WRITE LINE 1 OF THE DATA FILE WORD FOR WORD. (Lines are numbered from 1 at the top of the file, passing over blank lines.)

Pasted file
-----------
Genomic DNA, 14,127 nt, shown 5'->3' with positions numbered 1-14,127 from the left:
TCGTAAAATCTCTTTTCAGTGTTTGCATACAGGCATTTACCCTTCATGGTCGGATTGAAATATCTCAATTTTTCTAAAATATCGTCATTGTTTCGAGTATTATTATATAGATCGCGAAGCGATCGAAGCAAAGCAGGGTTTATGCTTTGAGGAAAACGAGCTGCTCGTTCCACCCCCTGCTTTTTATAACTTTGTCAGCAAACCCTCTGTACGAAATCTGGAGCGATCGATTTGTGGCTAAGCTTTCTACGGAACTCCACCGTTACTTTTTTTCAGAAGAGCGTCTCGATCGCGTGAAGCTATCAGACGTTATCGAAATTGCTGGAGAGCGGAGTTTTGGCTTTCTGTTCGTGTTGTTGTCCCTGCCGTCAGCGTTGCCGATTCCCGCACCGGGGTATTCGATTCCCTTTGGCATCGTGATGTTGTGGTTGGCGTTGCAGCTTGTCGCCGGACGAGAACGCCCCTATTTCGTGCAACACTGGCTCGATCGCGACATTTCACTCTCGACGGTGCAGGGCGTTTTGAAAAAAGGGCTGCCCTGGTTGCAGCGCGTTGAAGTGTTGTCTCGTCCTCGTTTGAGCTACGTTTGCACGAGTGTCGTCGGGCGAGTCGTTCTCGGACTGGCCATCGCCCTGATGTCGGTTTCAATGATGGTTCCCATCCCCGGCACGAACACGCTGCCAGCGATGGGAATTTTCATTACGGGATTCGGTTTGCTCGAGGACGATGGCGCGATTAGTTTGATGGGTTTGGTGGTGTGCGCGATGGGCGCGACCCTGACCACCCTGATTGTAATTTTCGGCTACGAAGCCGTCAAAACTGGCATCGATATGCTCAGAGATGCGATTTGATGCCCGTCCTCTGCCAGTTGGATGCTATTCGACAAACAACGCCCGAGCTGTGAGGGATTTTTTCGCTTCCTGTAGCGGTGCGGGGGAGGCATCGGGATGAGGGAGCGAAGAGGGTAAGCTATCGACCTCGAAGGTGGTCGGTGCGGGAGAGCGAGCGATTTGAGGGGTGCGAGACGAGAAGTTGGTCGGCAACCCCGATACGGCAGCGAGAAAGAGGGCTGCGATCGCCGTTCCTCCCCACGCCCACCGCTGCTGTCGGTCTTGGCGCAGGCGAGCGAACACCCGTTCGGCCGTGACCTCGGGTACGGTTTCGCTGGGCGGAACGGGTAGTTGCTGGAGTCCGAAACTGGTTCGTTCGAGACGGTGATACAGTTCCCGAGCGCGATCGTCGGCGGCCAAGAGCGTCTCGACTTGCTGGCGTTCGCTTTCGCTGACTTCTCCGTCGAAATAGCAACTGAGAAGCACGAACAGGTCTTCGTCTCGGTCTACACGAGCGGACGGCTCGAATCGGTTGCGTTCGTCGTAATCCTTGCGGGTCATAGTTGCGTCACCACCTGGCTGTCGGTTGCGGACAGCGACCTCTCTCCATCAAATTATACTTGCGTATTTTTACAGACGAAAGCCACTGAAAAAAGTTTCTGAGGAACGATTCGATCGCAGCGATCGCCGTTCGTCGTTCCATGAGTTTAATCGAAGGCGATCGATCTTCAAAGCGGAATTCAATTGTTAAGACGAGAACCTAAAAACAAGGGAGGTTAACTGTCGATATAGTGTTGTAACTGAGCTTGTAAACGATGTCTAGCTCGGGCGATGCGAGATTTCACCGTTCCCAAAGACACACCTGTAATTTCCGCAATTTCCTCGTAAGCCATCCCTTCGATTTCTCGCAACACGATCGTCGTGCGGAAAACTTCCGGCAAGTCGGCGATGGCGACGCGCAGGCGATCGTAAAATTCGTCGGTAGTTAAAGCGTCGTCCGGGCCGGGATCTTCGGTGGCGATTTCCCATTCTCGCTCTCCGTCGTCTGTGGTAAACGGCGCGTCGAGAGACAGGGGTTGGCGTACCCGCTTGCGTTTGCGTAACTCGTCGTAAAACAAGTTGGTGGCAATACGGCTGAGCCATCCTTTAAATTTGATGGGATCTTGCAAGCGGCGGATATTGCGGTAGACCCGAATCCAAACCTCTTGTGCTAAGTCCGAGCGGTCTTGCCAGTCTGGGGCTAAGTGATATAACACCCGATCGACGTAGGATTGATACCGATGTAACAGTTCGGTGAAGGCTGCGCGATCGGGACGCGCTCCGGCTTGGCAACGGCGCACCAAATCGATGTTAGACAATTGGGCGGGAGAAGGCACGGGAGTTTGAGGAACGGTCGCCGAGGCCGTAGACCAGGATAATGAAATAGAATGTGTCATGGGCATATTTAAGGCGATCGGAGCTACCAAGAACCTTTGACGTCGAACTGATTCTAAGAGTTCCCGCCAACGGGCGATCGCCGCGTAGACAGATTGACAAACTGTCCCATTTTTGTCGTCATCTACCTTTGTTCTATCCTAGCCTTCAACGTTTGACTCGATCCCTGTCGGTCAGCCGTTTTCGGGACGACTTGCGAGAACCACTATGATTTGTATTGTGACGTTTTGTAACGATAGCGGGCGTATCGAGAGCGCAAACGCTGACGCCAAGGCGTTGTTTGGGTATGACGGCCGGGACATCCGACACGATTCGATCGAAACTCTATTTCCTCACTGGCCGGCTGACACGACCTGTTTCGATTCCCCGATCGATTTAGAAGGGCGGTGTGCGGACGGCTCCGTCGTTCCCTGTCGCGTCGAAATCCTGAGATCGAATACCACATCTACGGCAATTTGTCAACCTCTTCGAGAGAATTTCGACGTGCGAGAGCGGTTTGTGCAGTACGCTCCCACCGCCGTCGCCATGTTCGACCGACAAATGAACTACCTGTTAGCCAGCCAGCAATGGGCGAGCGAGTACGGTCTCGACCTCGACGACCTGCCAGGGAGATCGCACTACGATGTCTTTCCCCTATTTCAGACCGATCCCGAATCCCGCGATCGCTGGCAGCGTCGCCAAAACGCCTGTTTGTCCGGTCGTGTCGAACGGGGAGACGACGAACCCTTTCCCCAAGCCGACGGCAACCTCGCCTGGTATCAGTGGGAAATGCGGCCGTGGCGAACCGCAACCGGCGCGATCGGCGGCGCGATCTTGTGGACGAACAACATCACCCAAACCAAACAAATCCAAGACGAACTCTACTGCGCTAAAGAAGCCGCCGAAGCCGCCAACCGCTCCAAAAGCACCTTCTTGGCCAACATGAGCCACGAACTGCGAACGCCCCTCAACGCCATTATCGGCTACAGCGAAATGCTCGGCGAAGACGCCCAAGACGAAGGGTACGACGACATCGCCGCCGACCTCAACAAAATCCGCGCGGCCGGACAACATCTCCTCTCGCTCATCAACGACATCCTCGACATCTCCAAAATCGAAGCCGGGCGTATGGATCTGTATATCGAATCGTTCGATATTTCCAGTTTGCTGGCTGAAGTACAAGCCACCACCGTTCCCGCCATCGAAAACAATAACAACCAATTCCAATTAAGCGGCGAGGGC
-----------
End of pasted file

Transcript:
Genomic DNA, 14,127 nt, shown 5'->3' with positions numbered 1-14,127 from the left: